Working remotely (from home) - COVID enforced
May 1, 2020
COVID-19 has changed things completely. In a matter of days I have switched from being in an office every day to being at home 24/7. It's not typical WFH, but it does contain a large proportion of the WFH experience. I want to breakdown and understand the pros/cons and highs and lows of the whole experience as it progresses.
So far the 2 biggest factors to me have been the change to routine and the change to interactions throughout the day.
BC (Before COVID) I had a fairly consistent routine built around getting to work for 8am and leaving at 4pm.
- Get up at 6
- Breakfast, Shower and get ready for work
- Commute to work for 8
- Lunch walk to a shop for food
- Finish around 4
- Grab some food from the supermarket as I pass by
- Get home for 5
Day one of WFH had some huge differences, especially with the changes to shopping (1 shop per week) and exercise (1 activity < 30 mins per day).
- No commute + 1hr
- No shopping + 15 mins
- No Lunch trip + 1hr
That's over 2 hours of free time gained a day (or 10 hours a week)! Not to mention the extra minutes where I can put laundry on or fill the dishwasher, all while I wait for the kettle to boil. It's given me back time to catch up on chores and get most of the weekends tasks done earlier so I can free up my weekend… to stay at home! 😂
This seems like it's one of the biggest pluses of WFH. I have time to make myself more time! Plus the house has never been so clean!
I think I didn't realise how much interaction there was in a day at the office until we went remote.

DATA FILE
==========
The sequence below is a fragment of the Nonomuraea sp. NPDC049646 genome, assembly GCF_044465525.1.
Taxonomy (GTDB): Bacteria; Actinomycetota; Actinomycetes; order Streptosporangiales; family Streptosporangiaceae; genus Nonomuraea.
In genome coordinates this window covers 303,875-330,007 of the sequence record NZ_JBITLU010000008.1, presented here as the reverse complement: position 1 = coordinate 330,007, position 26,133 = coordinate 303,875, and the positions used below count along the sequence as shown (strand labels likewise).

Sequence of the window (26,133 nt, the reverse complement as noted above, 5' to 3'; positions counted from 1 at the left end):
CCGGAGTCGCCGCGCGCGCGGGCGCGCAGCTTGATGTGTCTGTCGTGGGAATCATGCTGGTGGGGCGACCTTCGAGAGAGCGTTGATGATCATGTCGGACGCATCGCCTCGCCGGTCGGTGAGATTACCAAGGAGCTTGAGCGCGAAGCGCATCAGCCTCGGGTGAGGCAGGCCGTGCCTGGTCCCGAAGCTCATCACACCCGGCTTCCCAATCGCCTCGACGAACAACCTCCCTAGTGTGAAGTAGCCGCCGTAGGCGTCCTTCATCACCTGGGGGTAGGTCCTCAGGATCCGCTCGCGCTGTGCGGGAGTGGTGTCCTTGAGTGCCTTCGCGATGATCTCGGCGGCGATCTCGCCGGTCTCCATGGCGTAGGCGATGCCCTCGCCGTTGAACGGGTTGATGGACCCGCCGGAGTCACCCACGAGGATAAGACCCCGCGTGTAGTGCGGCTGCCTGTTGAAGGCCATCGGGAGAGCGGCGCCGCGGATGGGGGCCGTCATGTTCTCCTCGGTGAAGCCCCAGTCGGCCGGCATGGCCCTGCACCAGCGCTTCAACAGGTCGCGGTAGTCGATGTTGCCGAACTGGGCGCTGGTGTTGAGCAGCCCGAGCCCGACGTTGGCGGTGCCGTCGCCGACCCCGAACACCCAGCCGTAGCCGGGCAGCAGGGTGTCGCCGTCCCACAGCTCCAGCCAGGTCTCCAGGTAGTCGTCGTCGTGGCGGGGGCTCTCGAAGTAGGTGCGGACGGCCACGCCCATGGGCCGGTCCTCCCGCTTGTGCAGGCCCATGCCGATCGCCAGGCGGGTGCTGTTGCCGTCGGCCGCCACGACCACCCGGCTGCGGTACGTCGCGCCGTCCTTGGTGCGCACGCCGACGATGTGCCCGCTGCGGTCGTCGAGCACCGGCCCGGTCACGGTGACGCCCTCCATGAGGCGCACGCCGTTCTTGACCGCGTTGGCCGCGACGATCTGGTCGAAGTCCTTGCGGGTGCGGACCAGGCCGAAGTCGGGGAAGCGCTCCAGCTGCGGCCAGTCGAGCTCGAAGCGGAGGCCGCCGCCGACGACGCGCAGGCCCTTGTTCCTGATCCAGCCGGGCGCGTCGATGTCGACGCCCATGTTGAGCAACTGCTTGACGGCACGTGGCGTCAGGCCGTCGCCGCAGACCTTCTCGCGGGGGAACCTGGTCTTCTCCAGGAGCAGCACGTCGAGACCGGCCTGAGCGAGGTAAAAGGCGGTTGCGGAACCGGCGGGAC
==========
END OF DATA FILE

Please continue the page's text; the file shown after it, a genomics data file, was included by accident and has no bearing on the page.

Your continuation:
- Casually chatting code with fellow devs by rolling a chair across to their desks.
- Finding out about personal code projects and hobbies while we walked to the shop at lunch.
- Catching up with people when they arrive in the office every morning.
- Chatting to people in the kitchen while I made a cup of tea, or while making some lunch.
- Even just a "Hey how's X going?" as you walk past someone's desk!
The key thing about all of these are that they are immediate. To use a programming term - They are
synchronous - existing or occurring at the same time.
COVID favours an
asynchronous model. There is less taking place over mediums where a reply is instant. Conversations have moved to a state where things have to wait to move along. Slack conversations we're always this but they have become the major part of interactions.
We still have scheduled Hangouts - Daily stand-up over Hangouts work just as well as before. Our tech catchup and knowledge sharing sessions are more focused and organised just by the necessity of having to share knowledge! And socials are now over Zoom!
There's still lessons to learn and gaps to fill, but we're learning quickly and filling those gaps:
- Sharing our working patterns and status are key to helping each other. Now I make a point of saying when I am on lunch or in a meeting so others can adjust their expectation on how long it will take for a reply.
- Using the time in meetings is crucial, especially with more meetings than ever before - we need to use the time efficiently.
- Reaching out to others to catch up - It's easy to get stuck in your bubble and not communicate with colleagues across the company.
- Documentation & process has become even more important so that we're all on the same page.
WFH experience: 8/10
It's been a few interesting weeks, and we don't know how many more will follow after this. This is a once in a lifetime opportunity to learn something about how we work and change things for the better when things return to normal. It's hard to put a judgement on my feelings on the whole WFH experience in this situation because this isn't normal by any stretch of the imagination.
There are some positives around the extra time - Once we return to normal it would be a shame to slip back and not keep these, however it's also very important to interact and communicate with other people which requires a change in mindset and habits. These will come with time and experience.
I'd probably rate the experience as higher, but I need to leave room for things to improve.
It's shit! A humanitarian crisis and massive disruption to everybody's lives. It's not good, and the sooner we get past it and resume "life as normal" the better it will be for everyone.